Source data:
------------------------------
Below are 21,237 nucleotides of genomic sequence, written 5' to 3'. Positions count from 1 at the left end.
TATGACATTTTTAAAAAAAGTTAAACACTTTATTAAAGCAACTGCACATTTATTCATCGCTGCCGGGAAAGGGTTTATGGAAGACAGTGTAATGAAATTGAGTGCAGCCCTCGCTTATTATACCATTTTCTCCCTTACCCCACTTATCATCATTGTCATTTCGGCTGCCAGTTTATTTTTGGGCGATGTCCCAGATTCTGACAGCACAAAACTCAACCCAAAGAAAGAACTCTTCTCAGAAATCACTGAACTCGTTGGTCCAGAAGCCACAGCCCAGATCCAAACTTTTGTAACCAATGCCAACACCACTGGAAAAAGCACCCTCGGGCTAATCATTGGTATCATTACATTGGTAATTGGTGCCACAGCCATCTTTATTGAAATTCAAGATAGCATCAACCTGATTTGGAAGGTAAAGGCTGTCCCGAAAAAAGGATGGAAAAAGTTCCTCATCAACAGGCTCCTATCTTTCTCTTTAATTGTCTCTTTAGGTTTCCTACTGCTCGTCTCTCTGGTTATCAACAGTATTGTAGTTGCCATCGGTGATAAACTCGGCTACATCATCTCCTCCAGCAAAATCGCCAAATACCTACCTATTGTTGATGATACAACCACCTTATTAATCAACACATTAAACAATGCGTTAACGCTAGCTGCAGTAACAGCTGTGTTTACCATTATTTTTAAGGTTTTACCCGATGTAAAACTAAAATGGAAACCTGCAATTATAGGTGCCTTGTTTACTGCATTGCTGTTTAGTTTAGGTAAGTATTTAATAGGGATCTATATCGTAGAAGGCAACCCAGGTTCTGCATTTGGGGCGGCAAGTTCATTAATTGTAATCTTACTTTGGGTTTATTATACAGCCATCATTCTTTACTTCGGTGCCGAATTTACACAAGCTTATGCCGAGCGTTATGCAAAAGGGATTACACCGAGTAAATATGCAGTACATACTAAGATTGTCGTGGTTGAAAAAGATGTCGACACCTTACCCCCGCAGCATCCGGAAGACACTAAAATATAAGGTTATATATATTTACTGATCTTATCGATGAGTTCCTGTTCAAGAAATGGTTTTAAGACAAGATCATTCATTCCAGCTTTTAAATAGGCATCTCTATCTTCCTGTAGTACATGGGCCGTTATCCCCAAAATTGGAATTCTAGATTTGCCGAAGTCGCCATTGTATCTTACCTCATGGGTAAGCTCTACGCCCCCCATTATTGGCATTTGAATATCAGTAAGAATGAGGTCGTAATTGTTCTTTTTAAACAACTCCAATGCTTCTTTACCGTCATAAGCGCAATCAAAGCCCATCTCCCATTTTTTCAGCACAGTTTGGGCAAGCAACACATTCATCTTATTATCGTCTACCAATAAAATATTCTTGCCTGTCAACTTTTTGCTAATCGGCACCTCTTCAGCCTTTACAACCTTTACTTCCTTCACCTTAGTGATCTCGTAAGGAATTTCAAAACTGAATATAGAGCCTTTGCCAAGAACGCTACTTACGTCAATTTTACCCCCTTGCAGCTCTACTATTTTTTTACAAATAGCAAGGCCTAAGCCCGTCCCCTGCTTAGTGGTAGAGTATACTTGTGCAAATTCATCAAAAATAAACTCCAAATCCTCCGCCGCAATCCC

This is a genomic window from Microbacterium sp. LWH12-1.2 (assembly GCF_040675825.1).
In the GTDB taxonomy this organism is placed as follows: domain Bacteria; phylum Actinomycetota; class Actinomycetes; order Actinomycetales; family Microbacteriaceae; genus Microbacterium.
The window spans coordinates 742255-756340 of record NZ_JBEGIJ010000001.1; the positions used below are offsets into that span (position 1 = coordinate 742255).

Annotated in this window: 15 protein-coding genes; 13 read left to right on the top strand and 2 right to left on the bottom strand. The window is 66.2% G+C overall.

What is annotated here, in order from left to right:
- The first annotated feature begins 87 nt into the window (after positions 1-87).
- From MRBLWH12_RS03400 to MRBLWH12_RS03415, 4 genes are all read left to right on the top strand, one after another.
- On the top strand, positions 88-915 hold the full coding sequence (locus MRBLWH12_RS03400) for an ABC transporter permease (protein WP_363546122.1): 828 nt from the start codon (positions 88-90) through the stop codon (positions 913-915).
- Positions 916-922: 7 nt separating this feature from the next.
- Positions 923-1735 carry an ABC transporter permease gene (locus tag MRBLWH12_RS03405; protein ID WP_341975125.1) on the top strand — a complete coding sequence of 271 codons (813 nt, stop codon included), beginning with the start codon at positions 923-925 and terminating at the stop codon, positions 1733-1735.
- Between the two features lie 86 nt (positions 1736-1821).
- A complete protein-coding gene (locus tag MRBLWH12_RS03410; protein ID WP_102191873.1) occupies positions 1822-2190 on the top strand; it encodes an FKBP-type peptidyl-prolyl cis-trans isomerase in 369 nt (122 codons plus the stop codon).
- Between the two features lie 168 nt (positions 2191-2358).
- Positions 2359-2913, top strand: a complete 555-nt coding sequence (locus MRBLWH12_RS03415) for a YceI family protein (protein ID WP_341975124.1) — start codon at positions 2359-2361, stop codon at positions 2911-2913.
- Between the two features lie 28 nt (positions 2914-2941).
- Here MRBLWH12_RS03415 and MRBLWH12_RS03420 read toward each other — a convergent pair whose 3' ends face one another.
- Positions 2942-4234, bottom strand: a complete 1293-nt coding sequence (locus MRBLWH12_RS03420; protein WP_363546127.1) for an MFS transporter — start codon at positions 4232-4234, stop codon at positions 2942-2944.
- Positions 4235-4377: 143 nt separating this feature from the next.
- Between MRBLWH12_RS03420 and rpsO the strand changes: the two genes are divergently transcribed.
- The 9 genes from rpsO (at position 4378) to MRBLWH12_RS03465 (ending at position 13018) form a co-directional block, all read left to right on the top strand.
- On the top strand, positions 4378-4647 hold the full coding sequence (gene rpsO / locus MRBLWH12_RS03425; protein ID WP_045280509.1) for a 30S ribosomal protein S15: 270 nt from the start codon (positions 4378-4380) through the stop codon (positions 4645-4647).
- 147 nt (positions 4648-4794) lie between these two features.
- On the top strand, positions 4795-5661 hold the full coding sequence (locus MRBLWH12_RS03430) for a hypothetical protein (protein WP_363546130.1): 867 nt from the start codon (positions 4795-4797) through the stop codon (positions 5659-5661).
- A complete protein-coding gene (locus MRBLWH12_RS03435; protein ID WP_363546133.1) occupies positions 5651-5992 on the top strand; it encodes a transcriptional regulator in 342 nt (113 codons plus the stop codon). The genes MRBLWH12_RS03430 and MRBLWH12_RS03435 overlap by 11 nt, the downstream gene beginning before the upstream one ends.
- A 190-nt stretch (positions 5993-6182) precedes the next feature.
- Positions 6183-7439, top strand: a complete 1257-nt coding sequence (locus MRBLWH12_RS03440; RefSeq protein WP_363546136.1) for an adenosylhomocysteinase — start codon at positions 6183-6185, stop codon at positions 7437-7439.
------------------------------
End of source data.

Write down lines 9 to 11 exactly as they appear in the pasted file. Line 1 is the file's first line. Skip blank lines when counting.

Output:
- From MRBLWH12_RS03400 to MRBLWH12_RS03415, 4 genes are all read left to right on the top strand, one after another.
- On the top strand, positions 88-915 hold the full coding sequence (locus MRBLWH12_RS03400) for an ABC transporter permease (protein WP_363546122.1): 828 nt from the start codon (positions 88-90) through the stop codon (positions 913-915).
- Positions 916-922: 7 nt separating this feature from the next.